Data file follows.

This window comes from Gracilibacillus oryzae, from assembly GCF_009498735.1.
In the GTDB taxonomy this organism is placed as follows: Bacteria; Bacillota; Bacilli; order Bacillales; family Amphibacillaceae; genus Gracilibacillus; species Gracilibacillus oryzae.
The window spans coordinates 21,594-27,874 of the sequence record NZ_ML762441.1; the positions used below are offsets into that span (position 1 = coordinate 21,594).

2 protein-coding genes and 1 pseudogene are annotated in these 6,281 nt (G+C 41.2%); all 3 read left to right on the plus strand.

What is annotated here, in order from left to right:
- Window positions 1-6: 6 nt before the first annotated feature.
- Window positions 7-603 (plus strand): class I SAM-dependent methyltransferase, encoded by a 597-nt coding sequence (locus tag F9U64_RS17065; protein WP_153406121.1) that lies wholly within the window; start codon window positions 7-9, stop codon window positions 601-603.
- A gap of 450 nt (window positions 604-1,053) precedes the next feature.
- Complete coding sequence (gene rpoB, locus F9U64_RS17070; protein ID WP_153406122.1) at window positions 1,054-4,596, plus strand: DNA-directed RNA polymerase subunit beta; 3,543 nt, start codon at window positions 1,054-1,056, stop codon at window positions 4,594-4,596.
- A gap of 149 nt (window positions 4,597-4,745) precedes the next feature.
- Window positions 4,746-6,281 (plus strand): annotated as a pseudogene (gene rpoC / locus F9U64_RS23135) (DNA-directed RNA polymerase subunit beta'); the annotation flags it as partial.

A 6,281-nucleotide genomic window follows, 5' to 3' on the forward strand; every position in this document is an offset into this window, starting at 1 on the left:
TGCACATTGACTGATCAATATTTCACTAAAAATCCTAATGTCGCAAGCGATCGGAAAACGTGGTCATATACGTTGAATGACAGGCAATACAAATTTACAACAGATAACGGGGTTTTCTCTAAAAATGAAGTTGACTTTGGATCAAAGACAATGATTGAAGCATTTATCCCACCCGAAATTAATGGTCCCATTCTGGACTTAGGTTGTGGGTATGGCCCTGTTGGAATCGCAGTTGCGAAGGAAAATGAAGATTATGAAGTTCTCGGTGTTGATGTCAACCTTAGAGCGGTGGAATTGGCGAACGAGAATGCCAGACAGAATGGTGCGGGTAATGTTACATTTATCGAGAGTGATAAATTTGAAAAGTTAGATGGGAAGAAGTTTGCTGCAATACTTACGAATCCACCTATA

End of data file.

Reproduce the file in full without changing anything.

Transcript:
This window comes from Gracilibacillus oryzae, from assembly GCF_009498735.1.
In the GTDB taxonomy this organism is placed as follows: Bacteria; Bacillota; Bacilli; order Bacillales; family Amphibacillaceae; genus Gracilibacillus; species Gracilibacillus oryzae.
The window spans coordinates 21,594-27,874 of the sequence record NZ_ML762441.1; the positions used below are offsets into that span (position 1 = coordinate 21,594).

2 protein-coding genes and 1 pseudogene are annotated in these 6,281 nt (G+C 41.2%); all 3 read left to right on the plus strand.

What is annotated here, in order from left to right:
- Window positions 1-6: 6 nt before the first annotated feature.
- Window positions 7-603 (plus strand): class I SAM-dependent methyltransferase, encoded by a 597-nt coding sequence (locus tag F9U64_RS17065; protein WP_153406121.1) that lies wholly within the window; start codon window positions 7-9, stop codon window positions 601-603.
- A gap of 450 nt (window positions 604-1,053) precedes the next feature.
- Complete coding sequence (gene rpoB, locus F9U64_RS17070; protein ID WP_153406122.1) at window positions 1,054-4,596, plus strand: DNA-directed RNA polymerase subunit beta; 3,543 nt, start codon at window positions 1,054-1,056, stop codon at window positions 4,594-4,596.
- A gap of 149 nt (window positions 4,597-4,745) precedes the next feature.
- Window positions 4,746-6,281 (plus strand): annotated as a pseudogene (gene rpoC / locus F9U64_RS23135) (DNA-directed RNA polymerase subunit beta'); the annotation flags it as partial.

A 6,281-nucleotide genomic window follows, 5' to 3' on the forward strand; every position in this document is an offset into this window, starting at 1 on the left:
TGCACATTGACTGATCAATATTTCACTAAAAATCCTAATGTCGCAAGCGATCGGAAAACGTGGTCATATACGTTGAATGACAGGCAATACAAATTTACAACAGATAACGGGGTTTTCTCTAAAAATGAAGTTGACTTTGGATCAAAGACAATGATTGAAGCATTTATCCCACCCGAAATTAATGGTCCCATTCTGGACTTAGGTTGTGGGTATGGCCCTGTTGGAATCGCAGTTGCGAAGGAAAATGAAGATTATGAAGTTCTCGGTGTTGATGTCAACCTTAGAGCGGTGGAATTGGCGAACGAGAATGCCAGACAGAATGGTGCGGGTAATGTTACATTTATCGAGAGTGATAAATTTGAAAAGTTAGATGGGAAGAAGTTTGCTGCAATACTTACGAATCCACCTATA